Robin is a social change activist, strategist, and funder. He has spent his career supporting and running people-powered social justice, environmental, and political campaigns. He is currently president of his family’s foundation, the Max and Anna Levinson Foundation, and works as an advisor to numerous global funders and activist leaders through the Climate Breakthrough Project.

Before shifting his focus fully to philanthropy, Robin was Director of Innovation at Citizen Engagement Laboratory where he led strategy development services for incubated social and environmental justice startups and for larger legacy organizations looking to innovate. He was previously a Campaign Director at MoveOn.org where he focused on online to offline mobilization, viral campaign creation, and volunteer-powered election turnout. Before joining MoveOn, Robin led the launch of Change.org’s petition platform as the company’s first Organizing Director. He also previously ran the online organizing program at Rainforest Action Network and before that ran small-gift fundraising at Drug Policy Alliance.

Robin is passionate about supporting radical societal transformation. His work as a funder centers around supporting people creating widespread, lasting, and systemic change. He is especially interested in funding people typically without significant access to philanthropy, people using new approaches to scale their impact, people working through networks more than institutions, and people explicitly pushing for an end to capitalism, white supremacy, and patriarchy.

Sam Vinal

Tell us why you joined the board.

I joined the Solidaire Board because I believe there is radical and transformative work that this moment and the movement is asking us to do in collectivity. Solidaire is special community and uniquely poised to do that work in formation with other orgs in the ecosystem.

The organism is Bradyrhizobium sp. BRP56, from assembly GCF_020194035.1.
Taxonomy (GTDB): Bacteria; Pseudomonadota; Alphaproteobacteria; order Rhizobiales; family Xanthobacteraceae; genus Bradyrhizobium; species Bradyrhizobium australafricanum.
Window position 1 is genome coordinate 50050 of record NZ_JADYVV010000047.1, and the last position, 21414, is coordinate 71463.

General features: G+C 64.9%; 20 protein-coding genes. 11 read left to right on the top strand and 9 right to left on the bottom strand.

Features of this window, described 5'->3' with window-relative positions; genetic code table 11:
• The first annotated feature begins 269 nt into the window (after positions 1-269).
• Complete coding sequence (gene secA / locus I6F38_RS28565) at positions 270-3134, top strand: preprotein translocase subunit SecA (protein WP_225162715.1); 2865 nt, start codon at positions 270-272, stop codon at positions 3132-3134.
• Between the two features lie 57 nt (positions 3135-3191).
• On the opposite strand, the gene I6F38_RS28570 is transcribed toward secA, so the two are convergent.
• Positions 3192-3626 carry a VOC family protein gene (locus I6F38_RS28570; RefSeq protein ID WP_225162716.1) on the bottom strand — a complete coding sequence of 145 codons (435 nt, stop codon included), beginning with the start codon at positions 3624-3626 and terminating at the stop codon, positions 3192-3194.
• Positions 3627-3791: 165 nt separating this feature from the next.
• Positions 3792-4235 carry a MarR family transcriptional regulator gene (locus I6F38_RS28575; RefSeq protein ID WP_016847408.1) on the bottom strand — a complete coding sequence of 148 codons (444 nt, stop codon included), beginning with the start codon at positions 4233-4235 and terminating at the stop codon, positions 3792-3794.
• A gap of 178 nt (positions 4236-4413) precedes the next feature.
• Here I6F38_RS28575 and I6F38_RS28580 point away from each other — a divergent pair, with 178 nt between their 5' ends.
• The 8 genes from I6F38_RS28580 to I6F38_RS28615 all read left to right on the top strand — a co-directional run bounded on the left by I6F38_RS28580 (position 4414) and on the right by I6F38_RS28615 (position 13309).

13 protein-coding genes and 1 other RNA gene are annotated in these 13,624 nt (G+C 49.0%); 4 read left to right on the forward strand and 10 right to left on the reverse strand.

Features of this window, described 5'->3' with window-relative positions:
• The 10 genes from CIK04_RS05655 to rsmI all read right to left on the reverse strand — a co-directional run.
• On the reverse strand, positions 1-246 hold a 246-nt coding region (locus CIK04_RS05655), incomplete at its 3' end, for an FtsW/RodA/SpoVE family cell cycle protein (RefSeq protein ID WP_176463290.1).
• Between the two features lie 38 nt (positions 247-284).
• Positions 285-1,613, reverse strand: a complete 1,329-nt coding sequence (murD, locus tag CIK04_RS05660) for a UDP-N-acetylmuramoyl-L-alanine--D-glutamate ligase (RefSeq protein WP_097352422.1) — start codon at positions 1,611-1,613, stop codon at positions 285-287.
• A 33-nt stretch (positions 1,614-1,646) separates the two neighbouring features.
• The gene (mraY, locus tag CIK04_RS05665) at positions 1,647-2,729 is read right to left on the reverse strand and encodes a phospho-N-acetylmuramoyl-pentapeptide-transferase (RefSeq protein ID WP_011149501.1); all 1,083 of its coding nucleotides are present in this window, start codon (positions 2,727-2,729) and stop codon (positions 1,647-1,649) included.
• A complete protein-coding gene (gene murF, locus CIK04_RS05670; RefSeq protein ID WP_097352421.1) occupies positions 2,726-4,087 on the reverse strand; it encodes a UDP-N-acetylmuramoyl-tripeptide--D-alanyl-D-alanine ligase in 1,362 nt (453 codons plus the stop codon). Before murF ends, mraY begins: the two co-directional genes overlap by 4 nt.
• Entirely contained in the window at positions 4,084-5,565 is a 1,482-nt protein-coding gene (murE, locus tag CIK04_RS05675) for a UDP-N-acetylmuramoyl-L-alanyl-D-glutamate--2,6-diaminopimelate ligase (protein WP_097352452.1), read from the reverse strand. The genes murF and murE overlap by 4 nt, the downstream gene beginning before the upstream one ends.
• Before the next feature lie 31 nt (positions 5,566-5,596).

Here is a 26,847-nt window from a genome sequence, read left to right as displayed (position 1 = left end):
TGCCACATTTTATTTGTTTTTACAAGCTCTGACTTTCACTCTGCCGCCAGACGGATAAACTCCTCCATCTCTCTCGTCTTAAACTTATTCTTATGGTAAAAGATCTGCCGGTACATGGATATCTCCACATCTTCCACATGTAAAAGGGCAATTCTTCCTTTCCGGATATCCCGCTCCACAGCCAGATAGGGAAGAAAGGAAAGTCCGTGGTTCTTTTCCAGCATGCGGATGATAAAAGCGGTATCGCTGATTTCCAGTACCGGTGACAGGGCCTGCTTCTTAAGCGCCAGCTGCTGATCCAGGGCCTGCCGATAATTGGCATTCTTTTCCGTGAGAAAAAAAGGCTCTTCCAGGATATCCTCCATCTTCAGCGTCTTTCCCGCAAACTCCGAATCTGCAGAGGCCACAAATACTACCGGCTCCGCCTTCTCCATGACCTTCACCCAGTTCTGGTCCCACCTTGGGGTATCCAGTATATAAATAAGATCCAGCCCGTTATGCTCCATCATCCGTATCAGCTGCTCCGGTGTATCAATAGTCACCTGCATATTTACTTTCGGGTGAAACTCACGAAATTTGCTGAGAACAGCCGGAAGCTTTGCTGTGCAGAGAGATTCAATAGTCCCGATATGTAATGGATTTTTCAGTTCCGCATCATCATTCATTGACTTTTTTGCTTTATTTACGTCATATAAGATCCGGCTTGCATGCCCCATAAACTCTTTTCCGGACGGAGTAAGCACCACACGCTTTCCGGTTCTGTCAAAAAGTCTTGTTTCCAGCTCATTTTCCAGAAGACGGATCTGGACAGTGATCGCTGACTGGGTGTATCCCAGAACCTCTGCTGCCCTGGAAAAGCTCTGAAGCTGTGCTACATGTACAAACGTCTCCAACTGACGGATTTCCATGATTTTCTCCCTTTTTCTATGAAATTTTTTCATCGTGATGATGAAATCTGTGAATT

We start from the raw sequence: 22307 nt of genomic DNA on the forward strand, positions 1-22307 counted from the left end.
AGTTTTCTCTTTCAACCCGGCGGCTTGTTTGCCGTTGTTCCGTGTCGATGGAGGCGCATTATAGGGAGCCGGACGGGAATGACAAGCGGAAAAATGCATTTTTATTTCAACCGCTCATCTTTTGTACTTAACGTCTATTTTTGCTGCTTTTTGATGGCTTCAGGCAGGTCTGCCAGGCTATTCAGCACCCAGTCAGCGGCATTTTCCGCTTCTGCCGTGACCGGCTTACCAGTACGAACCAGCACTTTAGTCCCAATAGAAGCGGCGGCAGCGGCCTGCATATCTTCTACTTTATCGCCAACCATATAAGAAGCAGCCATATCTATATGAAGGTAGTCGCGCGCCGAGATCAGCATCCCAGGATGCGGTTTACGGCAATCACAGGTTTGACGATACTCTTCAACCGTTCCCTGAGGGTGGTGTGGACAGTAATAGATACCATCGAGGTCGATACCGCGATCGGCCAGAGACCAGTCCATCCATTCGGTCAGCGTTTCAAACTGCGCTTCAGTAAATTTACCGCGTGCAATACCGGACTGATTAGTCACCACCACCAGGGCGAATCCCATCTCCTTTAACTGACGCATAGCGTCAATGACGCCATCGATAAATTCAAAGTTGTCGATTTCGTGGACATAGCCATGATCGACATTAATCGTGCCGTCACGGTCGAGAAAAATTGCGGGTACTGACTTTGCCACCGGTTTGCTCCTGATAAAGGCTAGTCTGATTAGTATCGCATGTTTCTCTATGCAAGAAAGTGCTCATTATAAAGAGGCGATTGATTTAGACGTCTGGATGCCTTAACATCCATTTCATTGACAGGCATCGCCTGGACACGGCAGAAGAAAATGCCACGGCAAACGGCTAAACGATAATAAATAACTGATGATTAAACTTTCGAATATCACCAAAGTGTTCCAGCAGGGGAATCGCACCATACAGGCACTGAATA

What’s most important to you about being part of Solidaire?

What’s important to me about being part of Solidaire is that I really feel like I am a part of something. Solidaire is very much alive and one form of what donor organizing looks like in bloom. There are many pathways within the organization for people to engage with the work to redistribute resources, decision making, and power.

What does liberation mean to you?

Liberation means getting to the root of oppressions and conjuring the boldest imagination for a future in which all peoples individually and collectively have the freedom of self-determination. Its looking back and forward at the same time. As a white cis man with wealth privilege, its an unlearning and practicing of the ways we want to be with ourselves and others. For my work in Solidaire I think liberation is redefining safety and security in a way that is not wrapped up in resource hoarding. Liberation is Black people, trans folks, women, GNC people and men working together for the sheer delicious joy of freedom and the power we can only form together and in our own formations. Its borders blurred and humanity seen. Its everyone sharing resources in healthy ways of care, the tender and intentional way one would with a loved family member. Liberation is practicing the future that we want our next generations to live.